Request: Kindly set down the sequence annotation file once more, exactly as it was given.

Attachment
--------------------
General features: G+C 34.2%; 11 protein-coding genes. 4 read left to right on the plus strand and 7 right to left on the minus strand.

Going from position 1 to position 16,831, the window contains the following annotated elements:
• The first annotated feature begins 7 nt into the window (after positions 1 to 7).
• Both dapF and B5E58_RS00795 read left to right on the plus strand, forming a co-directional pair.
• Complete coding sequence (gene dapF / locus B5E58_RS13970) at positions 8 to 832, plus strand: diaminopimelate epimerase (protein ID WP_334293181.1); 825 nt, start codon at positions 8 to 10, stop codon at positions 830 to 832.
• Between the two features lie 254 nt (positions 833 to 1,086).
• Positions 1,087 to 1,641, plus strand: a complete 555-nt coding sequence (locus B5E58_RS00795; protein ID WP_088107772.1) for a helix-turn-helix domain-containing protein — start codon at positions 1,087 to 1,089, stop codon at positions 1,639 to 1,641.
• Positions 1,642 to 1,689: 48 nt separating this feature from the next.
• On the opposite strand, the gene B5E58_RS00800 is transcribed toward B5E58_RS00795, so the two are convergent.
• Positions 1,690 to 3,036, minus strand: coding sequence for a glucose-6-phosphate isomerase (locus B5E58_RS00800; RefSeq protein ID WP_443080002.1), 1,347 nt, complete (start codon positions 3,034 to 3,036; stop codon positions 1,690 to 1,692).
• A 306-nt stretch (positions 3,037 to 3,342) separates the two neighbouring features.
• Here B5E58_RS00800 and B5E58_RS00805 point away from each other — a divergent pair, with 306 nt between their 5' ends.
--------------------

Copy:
General features: G+C 34.2%; 11 protein-coding genes. 4 read left to right on the plus strand and 7 right to left on the minus strand.

Going from position 1 to position 16,831, the window contains the following annotated elements:
• The first annotated feature begins 7 nt into the window (after positions 1 to 7).
• Both dapF and B5E58_RS00795 read left to right on the plus strand, forming a co-directional pair.
• Complete coding sequence (gene dapF / locus B5E58_RS13970) at positions 8 to 832, plus strand: diaminopimelate epimerase (protein ID WP_334293181.1); 825 nt, start codon at positions 8 to 10, stop codon at positions 830 to 832.
• Between the two features lie 254 nt (positions 833 to 1,086).
• Positions 1,087 to 1,641, plus strand: a complete 555-nt coding sequence (locus B5E58_RS00795; protein ID WP_088107772.1) for a helix-turn-helix domain-containing protein — start codon at positions 1,087 to 1,089, stop codon at positions 1,639 to 1,641.
• Positions 1,642 to 1,689: 48 nt separating this feature from the next.
• On the opposite strand, the gene B5E58_RS00800 is transcribed toward B5E58_RS00795, so the two are convergent.
• Positions 1,690 to 3,036, minus strand: coding sequence for a glucose-6-phosphate isomerase (locus B5E58_RS00800; RefSeq protein ID WP_443080002.1), 1,347 nt, complete (start codon positions 3,034 to 3,036; stop codon positions 1,690 to 1,692).
• A 306-nt stretch (positions 3,037 to 3,342) separates the two neighbouring features.
• Here B5E58_RS00800 and B5E58_RS00805 point away from each other — a divergent pair, with 306 nt between their 5' ends.